SLICE the apples into bite-sized pieces.
PHOTOS BY KENDRA VALKEMA
CUT each orange in half and squeeze over a bowl to catch the juice. Remove any seeds from the juice. 6
TOSS together quinoa, spinach, apples, orange juice and olive oil. 7
SERVE immediately or store in an airtight container in the fridge for up to two days.
By Tiffany Chang
CLASSIC LAYS CHIP-TO-AIR RATIO 40:60 CRUNCH Crunchy yet airy BAG NOISE Too loud for class POST-CHIP RESIDUE Ocean of grease
TOSTITOS CHIP-TO-AIR RATIO 60:40 CRUNCH Crunchy BAG NOISE Back-row appropriate POST-CHIP RESIDUE Lingering salt,
lightly brush onto pants
Cruise Controlled Cooking Make a meal while you’re in class. By Annie Trimber
HOMEMADE KALE CHIPS CHIP-TO-AIR RATIO Depends on how many
you put in your Ziploc bag CRUNCH Lightly crispy BAG NOISE Pretty chill POST-CHIP RESIDUE Leafy bits
(watch out for teeth)
PAINT CHIPS CHIP-TO-AIR RATIO 100:0 CRUNCH Break-your-teeth crunchy BAG NOISE The silent killer POST-CHIP RESIDUE Lead poisoning
When we get busy, it’s easy to just stop at Chipotle and pick up a burrito for dinner. Trust me, I spent an entire quarter eating out for every meal. But after a while, the bills started adding up, and both my bank account and my parents were not pleased with me. Upon consulting my parents, friends and anyone else who would listen to my problem, I came across the Crock-Pot, and let me tell you, few things more magical exist. This one-pot wonder can make anything from soup to pulled pork to desserts. Chili in particular is super easy and great for a busy day out of the house. Simply throw the ingredients into the Crock-Pot before class, work hard all day and come home to a warm, comforting bowl of chicken chili. You’ll wonder why you hadn’t been doing this every night.
DA L L SA S A CL
CROCK-POT CHICKEN CHILI EASY
8 HOURS SERVES WHAT
1 pound boneless, skinless, chicken breasts 2 cans of white beans, drained and rinsed 14.5 oz can diced tomatoes 2 cups chicken broth 1 medium onion, chopped
3 medium carrots, chopped 3 garlic cloves, minced 1 bay leaf 1 ½ tablespoons crushed red pepper (optional) ¼ teaspoon salt Dash of pepper
PLACE chicken breast in Crock-Pot.
POUR remaining ingredients over chicken.
SET Crock-Pot on “low” and cook for 7 hours.
REMOVE chicken breasts from Crock-Pot. Shred chicken breast with two forks. The chicken will be extremely tender, so this will be easy! 5
RETURN chicken to Crock-Pot and cook for one more hour.
KEEP Crock-Pot on “warm” until you’re ready to eat.
PHOTO BY KELDA BALJON, ILLUSTRATIONS BY KYLE HANCHER
CHIP TIPS FOR CLASS
KISS THE COOK
A foolproof recipe for landing that second date By John Meguerian Esquire uses this recipe in the ‘Cooking for Men’ section and Cosmopolitan calls a variation of this dish ‘engagement chicken.’ What this means is that you should make this chicken if you don’t want to be forever alone. It’s easy, doesn’t require you to slave over the stove all night and looks freakin’ impressive.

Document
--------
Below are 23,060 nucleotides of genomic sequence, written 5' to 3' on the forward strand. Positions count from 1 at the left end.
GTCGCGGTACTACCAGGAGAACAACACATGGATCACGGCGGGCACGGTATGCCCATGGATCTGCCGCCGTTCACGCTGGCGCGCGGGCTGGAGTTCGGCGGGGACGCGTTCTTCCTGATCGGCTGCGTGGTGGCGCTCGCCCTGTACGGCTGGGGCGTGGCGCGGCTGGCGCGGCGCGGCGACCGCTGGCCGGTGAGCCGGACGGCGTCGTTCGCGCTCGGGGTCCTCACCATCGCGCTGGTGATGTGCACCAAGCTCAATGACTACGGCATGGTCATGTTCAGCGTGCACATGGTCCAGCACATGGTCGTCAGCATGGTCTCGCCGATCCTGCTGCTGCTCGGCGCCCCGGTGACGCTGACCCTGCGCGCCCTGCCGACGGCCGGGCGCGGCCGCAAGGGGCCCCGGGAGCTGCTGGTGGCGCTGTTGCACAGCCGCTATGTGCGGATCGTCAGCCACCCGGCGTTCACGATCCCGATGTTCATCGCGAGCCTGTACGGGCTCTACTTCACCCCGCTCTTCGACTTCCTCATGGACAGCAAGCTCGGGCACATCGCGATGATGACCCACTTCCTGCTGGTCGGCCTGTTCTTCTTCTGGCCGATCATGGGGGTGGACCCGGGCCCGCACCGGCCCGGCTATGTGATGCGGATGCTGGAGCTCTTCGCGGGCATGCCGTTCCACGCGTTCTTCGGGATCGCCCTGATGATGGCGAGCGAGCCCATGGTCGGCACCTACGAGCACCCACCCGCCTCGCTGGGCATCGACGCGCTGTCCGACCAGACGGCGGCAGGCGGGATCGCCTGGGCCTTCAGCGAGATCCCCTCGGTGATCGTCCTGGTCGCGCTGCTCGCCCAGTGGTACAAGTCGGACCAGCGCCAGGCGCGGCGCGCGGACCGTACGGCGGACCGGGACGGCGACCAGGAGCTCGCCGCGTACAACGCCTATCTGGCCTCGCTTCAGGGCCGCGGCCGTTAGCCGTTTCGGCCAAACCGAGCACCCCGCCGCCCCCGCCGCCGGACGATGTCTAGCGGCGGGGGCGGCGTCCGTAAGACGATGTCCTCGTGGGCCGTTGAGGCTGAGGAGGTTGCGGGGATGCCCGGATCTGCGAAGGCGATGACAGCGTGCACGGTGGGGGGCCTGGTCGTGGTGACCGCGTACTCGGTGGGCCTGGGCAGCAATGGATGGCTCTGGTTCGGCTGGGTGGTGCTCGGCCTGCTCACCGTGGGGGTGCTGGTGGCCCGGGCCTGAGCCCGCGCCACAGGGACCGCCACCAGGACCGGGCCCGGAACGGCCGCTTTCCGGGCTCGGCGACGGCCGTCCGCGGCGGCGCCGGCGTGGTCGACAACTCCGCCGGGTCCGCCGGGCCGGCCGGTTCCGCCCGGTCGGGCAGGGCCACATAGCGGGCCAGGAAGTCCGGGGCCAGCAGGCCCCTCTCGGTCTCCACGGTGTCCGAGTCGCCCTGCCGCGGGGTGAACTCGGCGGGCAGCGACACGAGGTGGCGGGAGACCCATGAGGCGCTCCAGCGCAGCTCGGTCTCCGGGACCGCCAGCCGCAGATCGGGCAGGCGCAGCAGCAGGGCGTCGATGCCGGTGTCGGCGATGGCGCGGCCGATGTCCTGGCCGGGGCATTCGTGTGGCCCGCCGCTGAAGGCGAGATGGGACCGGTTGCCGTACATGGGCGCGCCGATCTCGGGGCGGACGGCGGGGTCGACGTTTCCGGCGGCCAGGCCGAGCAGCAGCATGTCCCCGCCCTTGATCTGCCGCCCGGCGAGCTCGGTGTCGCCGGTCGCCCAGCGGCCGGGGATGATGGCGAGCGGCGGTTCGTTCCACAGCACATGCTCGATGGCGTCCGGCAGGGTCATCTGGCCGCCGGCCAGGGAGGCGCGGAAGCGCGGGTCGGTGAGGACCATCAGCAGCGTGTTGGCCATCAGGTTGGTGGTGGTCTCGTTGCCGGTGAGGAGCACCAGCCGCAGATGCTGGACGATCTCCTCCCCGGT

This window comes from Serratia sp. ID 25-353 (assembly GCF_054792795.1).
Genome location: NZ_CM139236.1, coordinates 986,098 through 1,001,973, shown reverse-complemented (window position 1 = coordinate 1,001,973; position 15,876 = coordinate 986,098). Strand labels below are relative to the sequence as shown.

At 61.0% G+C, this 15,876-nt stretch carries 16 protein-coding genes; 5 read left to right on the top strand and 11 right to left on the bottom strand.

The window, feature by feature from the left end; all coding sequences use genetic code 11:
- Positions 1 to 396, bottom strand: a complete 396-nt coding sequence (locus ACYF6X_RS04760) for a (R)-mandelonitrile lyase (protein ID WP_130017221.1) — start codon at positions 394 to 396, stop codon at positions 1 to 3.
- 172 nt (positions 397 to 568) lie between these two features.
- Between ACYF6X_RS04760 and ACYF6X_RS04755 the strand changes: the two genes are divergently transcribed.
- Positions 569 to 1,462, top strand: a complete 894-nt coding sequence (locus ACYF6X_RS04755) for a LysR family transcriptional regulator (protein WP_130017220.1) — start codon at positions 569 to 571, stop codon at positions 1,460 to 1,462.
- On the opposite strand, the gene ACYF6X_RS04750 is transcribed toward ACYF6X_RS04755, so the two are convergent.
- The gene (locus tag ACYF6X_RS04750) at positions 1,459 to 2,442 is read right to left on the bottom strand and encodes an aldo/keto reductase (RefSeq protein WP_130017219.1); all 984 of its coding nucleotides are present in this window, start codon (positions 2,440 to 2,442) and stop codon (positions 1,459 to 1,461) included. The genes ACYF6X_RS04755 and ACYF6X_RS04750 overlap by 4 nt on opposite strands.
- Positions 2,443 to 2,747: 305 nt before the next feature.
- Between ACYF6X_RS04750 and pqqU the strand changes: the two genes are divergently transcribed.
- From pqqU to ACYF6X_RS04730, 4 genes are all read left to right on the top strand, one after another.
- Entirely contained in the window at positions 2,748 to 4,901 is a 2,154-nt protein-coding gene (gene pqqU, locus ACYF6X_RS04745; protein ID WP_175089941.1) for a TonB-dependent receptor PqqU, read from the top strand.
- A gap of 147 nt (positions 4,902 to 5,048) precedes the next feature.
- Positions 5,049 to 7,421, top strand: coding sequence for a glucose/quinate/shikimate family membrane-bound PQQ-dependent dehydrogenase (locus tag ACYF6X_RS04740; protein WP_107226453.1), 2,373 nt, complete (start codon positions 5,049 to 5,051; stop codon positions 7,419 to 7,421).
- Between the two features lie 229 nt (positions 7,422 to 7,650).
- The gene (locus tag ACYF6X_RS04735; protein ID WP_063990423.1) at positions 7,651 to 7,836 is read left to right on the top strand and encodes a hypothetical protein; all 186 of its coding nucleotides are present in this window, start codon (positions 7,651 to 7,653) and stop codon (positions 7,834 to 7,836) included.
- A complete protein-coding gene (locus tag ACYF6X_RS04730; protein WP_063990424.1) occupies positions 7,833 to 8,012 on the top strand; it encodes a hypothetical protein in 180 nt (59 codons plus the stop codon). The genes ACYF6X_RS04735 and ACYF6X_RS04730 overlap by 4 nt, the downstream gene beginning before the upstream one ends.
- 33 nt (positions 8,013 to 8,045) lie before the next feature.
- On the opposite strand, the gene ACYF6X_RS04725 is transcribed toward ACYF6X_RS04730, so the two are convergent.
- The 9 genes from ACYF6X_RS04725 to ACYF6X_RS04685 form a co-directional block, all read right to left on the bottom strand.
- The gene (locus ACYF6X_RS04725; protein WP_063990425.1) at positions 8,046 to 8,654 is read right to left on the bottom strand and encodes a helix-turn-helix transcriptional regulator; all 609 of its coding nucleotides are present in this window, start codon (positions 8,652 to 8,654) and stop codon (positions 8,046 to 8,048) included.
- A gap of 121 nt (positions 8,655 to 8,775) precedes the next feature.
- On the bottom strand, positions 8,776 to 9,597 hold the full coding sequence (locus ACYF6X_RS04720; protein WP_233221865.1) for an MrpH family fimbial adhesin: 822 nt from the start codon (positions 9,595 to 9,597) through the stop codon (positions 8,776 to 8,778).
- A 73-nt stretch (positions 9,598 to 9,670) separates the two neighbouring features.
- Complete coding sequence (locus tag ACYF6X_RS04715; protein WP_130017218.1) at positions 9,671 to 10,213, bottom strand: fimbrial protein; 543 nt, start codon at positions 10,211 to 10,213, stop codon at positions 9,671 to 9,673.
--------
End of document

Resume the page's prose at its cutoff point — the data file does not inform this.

ROASTED CHICKEN AND BROCCOLI RABE EASY
35 MINUTES SERVES
WHAT 4 tablespoons canola oil 2 ½ boneless, skin-on chicken parts Salt and pepper
PREHEAT the oven to 450°F.
SPRINKLE a generous amount of salt and pepper on all sides of chicken parts. 3
HEAT a cast iron pan over high heat, and add the canola oil.
WHAT 2 tablespoons olive oil 1 tablespoon canola oil 4 garlic cloves, thinly sliced 2 bunches of broccoli rabe ¼ cup water or chicken broth 2 tablespoons salted butter 1 lemon Salt, pepper and crushed red pepper flakes
ADD the chicken skin-side down when the oil is hot and cook 3–5 minutes on each side until crispy and golden. 5
REMOVE from heat and put the pan in the oven to cook chicken for 20 more minutes.
POUR oils into a pan over medium heat and sauté garlic until
TOSS broccoli rabe in the oil, add water or broth, and cover.
COOK until most of the water has evaporated, about 8 minutes.
REMOVE cover, season with salt, pepper and red pepper flakes. Drizzle with lemon juice and stir in butter. Serve with roasted chicken.
PHOTO BY JOHN MEGUERIAN
A WOMAN LOVES A MAN WHO CAN COOK, YEAH? BRINGING OUT THE BIG GUNS. — MATTHEW MACCONAUGHEY, HOW TO LOSE A GUY IN 10 DAYS NU-SPOON.COM |15
Party in Your Pasta
A fettuccine recipe with an unexpected buzz By Maggie Gorman ike runners preparing for the next day’s marathon, those who plan to drink should consume carb-based meals in large volumes to prepare for the strain their bodies are about to endure. Carbs are great to eat before you imbibe because they slow alcohol absorption, so you can consume more booze without the adverse effects. But if you’re short on time, have some extra booze on hand and would rather just skip the preparation and get straight to drinking, there’s an easy way to combine everyone’s favorite things (beer and eating, of course) without venturing out for a BYOB dinner. The Alfredo sauce in this recipe is made with beer, and when combined with mushrooms, peas, rosemary and a generous helping of bacon, it makes for a pasta dish that’s hearty and homemade with an unexpected (but not unwelcome) boozy twist. This simple recipe calls for ingredients you probably already have in your pantry, and if you’re missing something, it’s open to adjustments. Let the pasta pregame begin.